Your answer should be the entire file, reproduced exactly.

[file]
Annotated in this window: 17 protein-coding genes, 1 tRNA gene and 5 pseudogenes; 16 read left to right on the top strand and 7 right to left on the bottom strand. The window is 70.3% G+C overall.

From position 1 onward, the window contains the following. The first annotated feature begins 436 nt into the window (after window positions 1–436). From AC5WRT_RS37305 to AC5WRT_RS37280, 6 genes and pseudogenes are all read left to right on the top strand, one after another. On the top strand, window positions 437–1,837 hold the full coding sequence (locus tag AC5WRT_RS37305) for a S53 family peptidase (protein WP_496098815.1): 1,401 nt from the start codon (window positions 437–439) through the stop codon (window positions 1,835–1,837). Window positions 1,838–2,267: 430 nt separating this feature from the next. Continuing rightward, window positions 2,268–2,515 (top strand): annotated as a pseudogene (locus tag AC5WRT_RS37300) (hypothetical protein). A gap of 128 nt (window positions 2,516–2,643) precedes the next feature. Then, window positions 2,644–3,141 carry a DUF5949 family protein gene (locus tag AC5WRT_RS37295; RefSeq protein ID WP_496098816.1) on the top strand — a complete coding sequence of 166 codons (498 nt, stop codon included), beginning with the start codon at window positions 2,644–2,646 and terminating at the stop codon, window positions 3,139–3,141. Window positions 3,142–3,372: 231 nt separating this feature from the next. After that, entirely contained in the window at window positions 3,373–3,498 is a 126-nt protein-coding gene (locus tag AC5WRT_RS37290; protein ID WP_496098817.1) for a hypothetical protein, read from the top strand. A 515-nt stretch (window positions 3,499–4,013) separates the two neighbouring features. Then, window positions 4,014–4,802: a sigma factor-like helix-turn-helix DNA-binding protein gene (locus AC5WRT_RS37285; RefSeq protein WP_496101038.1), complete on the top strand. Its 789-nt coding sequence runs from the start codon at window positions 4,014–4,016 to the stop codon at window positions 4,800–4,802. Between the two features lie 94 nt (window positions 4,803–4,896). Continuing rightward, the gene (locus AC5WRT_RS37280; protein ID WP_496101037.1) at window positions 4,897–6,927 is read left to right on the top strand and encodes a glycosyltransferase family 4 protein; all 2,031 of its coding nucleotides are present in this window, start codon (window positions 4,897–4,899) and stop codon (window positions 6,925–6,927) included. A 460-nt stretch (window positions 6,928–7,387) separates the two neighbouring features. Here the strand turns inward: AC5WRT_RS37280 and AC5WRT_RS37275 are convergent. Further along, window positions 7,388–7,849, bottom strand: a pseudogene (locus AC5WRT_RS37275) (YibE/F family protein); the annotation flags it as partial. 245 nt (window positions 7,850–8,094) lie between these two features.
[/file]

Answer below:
Annotated in this window: 17 protein-coding genes, 1 tRNA gene and 5 pseudogenes; 16 read left to right on the top strand and 7 right to left on the bottom strand. The window is 70.3% G+C overall.

From position 1 onward, the window contains the following. The first annotated feature begins 436 nt into the window (after window positions 1–436). From AC5WRT_RS37305 to AC5WRT_RS37280, 6 genes and pseudogenes are all read left to right on the top strand, one after another. On the top strand, window positions 437–1,837 hold the full coding sequence (locus tag AC5WRT_RS37305) for a S53 family peptidase (protein WP_496098815.1): 1,401 nt from the start codon (window positions 437–439) through the stop codon (window positions 1,835–1,837). Window positions 1,838–2,267: 430 nt separating this feature from the next. Continuing rightward, window positions 2,268–2,515 (top strand): annotated as a pseudogene (locus tag AC5WRT_RS37300) (hypothetical protein). A gap of 128 nt (window positions 2,516–2,643) precedes the next feature. Then, window positions 2,644–3,141 carry a DUF5949 family protein gene (locus tag AC5WRT_RS37295; RefSeq protein ID WP_496098816.1) on the top strand — a complete coding sequence of 166 codons (498 nt, stop codon included), beginning with the start codon at window positions 2,644–2,646 and terminating at the stop codon, window positions 3,139–3,141. Window positions 3,142–3,372: 231 nt separating this feature from the next. After that, entirely contained in the window at window positions 3,373–3,498 is a 126-nt protein-coding gene (locus tag AC5WRT_RS37290; protein ID WP_496098817.1) for a hypothetical protein, read from the top strand. A 515-nt stretch (window positions 3,499–4,013) separates the two neighbouring features. Then, window positions 4,014–4,802: a sigma factor-like helix-turn-helix DNA-binding protein gene (locus AC5WRT_RS37285; RefSeq protein WP_496101038.1), complete on the top strand. Its 789-nt coding sequence runs from the start codon at window positions 4,014–4,016 to the stop codon at window positions 4,800–4,802. Between the two features lie 94 nt (window positions 4,803–4,896). Continuing rightward, the gene (locus AC5WRT_RS37280; protein ID WP_496101037.1) at window positions 4,897–6,927 is read left to right on the top strand and encodes a glycosyltransferase family 4 protein; all 2,031 of its coding nucleotides are present in this window, start codon (window positions 4,897–4,899) and stop codon (window positions 6,925–6,927) included. A 460-nt stretch (window positions 6,928–7,387) separates the two neighbouring features. Here the strand turns inward: AC5WRT_RS37280 and AC5WRT_RS37275 are convergent. Further along, window positions 7,388–7,849, bottom strand: a pseudogene (locus AC5WRT_RS37275) (YibE/F family protein); the annotation flags it as partial. 245 nt (window positions 7,850–8,094) lie between these two features.